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Geometry And Materiality In Dialogue

Zaha Hadid decks the flagship Stuart Weitzman Hong Kong store in a maze of neo-futuristic curves. Christie Lee discovers.

zaha hadid


BY Janice Seow

June 19th, 2015


Photos: Zaha Hadid Architects

Tucked away on the ground floor of Harbour City Gateway Arcade mall in Tsim Sha Tsui is the newly opened Stuart Weitzman international flagship store. With interiors designed by Zaha Hadid Architects, the concept store is the fourth of its kind after revamps to the American brand’s stores in Milan, Rome and Hong Kong [in IFC Mall (International Finance Centre)].

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While Hadid has courted controversy for her mammoth buildings that seem to bear little or no relevance with their surroundings in recent years, the Israeli-born London-based designer’s neo-futuristic style has worked marvellously in Stuart Weitzman’s concept stores.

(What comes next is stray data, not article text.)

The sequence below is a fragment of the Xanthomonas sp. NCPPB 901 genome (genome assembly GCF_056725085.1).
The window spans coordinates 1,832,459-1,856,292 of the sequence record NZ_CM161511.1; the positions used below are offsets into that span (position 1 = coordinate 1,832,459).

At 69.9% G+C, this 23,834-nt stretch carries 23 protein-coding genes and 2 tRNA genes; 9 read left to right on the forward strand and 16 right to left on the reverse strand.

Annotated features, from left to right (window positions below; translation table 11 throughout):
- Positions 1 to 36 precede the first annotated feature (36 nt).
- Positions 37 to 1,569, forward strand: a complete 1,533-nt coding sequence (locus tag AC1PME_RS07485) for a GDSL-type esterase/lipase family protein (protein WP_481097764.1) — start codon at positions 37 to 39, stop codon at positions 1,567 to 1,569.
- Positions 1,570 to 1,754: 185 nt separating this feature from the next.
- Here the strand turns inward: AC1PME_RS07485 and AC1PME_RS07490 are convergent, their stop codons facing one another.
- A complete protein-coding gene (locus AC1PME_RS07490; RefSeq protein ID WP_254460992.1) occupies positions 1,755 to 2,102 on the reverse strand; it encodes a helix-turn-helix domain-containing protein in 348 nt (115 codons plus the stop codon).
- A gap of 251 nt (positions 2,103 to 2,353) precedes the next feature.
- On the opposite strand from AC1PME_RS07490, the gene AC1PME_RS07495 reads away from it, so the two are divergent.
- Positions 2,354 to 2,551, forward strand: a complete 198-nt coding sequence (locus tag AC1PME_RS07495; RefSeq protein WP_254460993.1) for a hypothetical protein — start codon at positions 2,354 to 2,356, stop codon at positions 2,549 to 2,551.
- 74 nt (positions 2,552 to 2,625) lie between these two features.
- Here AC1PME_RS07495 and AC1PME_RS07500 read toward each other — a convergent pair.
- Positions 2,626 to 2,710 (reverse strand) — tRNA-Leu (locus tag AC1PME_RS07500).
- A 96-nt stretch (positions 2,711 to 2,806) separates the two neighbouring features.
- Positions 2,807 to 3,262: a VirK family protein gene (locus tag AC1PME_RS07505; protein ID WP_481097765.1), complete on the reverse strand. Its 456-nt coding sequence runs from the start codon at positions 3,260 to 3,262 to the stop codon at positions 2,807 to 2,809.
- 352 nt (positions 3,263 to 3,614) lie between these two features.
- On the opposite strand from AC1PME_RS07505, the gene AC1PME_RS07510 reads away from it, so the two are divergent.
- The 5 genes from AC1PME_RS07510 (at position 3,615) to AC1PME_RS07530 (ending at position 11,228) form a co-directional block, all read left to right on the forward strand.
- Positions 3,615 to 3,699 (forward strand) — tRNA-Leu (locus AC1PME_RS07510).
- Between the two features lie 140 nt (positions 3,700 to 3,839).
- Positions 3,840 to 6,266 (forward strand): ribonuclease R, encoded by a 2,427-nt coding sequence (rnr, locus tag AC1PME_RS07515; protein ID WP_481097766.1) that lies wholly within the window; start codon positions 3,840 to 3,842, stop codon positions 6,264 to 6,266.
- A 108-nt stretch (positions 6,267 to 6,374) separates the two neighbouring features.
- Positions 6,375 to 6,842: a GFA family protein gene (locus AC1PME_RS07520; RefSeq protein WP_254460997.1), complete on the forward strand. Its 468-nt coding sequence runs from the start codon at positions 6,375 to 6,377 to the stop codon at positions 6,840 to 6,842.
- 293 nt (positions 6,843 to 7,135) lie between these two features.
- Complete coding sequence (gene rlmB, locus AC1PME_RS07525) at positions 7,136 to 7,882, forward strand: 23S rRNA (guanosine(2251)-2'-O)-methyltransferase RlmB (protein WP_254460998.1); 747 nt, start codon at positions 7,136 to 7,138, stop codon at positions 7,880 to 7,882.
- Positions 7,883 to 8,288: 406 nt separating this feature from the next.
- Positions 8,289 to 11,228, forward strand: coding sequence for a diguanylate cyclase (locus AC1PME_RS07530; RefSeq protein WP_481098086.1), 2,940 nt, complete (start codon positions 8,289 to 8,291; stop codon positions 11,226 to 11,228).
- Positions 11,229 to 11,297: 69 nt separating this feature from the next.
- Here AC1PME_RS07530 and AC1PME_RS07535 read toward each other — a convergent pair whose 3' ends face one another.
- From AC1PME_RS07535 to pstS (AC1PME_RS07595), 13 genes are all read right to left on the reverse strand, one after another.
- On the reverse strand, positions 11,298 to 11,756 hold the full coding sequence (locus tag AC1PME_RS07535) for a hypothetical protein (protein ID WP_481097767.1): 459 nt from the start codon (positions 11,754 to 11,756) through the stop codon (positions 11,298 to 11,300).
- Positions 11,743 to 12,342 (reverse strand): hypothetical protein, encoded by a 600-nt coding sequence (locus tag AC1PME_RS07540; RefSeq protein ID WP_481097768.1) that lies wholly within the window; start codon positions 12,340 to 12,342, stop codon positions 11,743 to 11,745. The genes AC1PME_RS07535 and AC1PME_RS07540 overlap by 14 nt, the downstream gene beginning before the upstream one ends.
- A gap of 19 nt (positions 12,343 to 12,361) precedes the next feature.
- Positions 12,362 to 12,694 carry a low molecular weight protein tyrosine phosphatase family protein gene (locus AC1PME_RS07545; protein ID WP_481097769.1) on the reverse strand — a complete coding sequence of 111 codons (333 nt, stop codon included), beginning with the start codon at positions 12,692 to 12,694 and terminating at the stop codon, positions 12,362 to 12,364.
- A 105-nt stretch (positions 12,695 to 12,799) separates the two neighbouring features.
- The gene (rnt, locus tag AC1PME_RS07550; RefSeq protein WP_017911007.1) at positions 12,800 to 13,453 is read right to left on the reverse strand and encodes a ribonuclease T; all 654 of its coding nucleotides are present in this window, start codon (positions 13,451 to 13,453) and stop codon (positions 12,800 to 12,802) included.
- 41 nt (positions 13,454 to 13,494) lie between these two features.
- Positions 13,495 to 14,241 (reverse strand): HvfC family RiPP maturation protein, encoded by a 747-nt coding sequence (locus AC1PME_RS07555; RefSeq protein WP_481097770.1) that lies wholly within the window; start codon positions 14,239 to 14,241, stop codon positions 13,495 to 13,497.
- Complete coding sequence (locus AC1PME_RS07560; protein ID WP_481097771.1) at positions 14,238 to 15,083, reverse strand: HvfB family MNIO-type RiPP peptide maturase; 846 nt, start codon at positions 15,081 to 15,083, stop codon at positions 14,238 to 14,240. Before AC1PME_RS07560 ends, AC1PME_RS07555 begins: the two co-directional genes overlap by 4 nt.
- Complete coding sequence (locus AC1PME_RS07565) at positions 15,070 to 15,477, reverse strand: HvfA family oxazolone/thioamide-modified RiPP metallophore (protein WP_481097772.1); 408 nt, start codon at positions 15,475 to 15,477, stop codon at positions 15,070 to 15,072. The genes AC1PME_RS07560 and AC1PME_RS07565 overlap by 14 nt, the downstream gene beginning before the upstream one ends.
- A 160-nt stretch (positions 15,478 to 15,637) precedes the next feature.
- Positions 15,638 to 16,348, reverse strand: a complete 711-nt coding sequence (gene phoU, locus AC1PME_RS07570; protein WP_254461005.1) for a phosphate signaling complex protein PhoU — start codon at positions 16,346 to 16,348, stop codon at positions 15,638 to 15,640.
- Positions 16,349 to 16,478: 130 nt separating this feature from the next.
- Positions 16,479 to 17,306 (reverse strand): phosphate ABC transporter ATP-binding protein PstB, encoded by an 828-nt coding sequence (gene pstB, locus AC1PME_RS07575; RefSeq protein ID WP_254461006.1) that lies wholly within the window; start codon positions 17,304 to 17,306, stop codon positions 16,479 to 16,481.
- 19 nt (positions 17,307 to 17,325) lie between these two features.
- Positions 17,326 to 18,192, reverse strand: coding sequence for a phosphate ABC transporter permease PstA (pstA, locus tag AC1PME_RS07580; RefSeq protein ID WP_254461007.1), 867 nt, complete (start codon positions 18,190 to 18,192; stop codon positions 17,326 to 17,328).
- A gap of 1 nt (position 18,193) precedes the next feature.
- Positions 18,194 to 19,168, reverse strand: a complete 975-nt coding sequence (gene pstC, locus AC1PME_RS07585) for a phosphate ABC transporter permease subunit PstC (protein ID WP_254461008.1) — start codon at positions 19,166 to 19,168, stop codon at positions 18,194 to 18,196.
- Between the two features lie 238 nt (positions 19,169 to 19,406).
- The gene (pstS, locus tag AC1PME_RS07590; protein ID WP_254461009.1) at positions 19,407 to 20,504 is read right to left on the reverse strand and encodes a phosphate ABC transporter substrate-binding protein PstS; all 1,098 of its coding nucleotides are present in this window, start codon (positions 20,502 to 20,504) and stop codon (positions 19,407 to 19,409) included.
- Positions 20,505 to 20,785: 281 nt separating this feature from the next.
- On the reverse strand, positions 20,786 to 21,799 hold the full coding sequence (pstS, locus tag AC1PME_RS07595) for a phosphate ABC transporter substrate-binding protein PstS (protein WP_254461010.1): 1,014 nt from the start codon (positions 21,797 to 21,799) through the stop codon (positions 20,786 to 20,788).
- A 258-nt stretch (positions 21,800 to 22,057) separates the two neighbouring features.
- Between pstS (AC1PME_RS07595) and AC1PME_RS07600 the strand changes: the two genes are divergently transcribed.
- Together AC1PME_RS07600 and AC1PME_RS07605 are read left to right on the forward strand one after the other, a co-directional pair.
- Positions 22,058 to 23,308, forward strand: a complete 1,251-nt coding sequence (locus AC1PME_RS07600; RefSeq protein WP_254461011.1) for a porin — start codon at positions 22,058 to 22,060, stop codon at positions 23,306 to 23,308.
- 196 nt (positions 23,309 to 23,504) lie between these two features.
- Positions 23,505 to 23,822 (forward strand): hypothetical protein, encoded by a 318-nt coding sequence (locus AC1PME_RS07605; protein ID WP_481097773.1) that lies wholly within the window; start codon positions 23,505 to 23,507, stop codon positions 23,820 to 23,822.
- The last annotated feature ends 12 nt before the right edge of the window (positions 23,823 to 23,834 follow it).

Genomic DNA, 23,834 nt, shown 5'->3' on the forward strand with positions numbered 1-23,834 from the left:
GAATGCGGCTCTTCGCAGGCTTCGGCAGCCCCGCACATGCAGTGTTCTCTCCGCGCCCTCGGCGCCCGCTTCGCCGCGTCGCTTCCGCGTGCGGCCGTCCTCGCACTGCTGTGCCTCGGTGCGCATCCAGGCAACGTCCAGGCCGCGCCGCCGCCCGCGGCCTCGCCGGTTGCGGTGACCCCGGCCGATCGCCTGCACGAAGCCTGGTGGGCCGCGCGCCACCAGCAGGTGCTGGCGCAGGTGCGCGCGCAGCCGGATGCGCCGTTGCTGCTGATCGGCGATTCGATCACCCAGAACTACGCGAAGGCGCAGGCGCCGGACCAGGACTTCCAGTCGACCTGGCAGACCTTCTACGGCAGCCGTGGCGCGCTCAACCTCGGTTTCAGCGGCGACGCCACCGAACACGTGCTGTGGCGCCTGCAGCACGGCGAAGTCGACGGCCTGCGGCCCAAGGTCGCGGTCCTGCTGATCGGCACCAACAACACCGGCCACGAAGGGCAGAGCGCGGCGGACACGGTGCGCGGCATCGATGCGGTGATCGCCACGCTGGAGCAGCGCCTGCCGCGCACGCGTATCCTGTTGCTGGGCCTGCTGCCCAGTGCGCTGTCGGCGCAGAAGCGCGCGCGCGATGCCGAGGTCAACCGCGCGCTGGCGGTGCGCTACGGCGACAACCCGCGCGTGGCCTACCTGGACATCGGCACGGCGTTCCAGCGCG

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While the store, measuring 63 square metres, is not as big as its Milan and Rome counterparts, which spans 280 and 146 square metres respectively, the space is constructed with a similar design ethos.

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Fiberglass, the material from which the network is erected, not only ensures that interiors look sharp and consistent but also provides a sense of lightness to an otherwise complex configuration. The neo-futuristic curves responds empathetically to Stuart Weitzman’s own creative philosophy: playful and edgy.

While the monochrome palette ensures minimal distraction, immediately directing customers’ gaze to the throng of footgear on display, the glass-reinforced concrete of the walls imbues the space with a sense of solidity.

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Heels, boots and brogues are put on scintillating display in the silver-toned stands located in the middle of the store. Erected from fibreglass dipped in rose gold – a technique used in boat making – they might just be mistaken for art displays. Meanwhile, the modular stands also double up as seating areas.

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Being located amid a throng of luxury brands in a traffic-heavy mall, it was crucial to conjure a space where patrons feel like they are being transported from the flurry of action outside to a serene shopping environment inside. Defined by a maze of ergonomic curves, one almost feels insulated trying on a pair of shoes in the new flagship.

Zaha Hadid Architects
zaha-hadid.com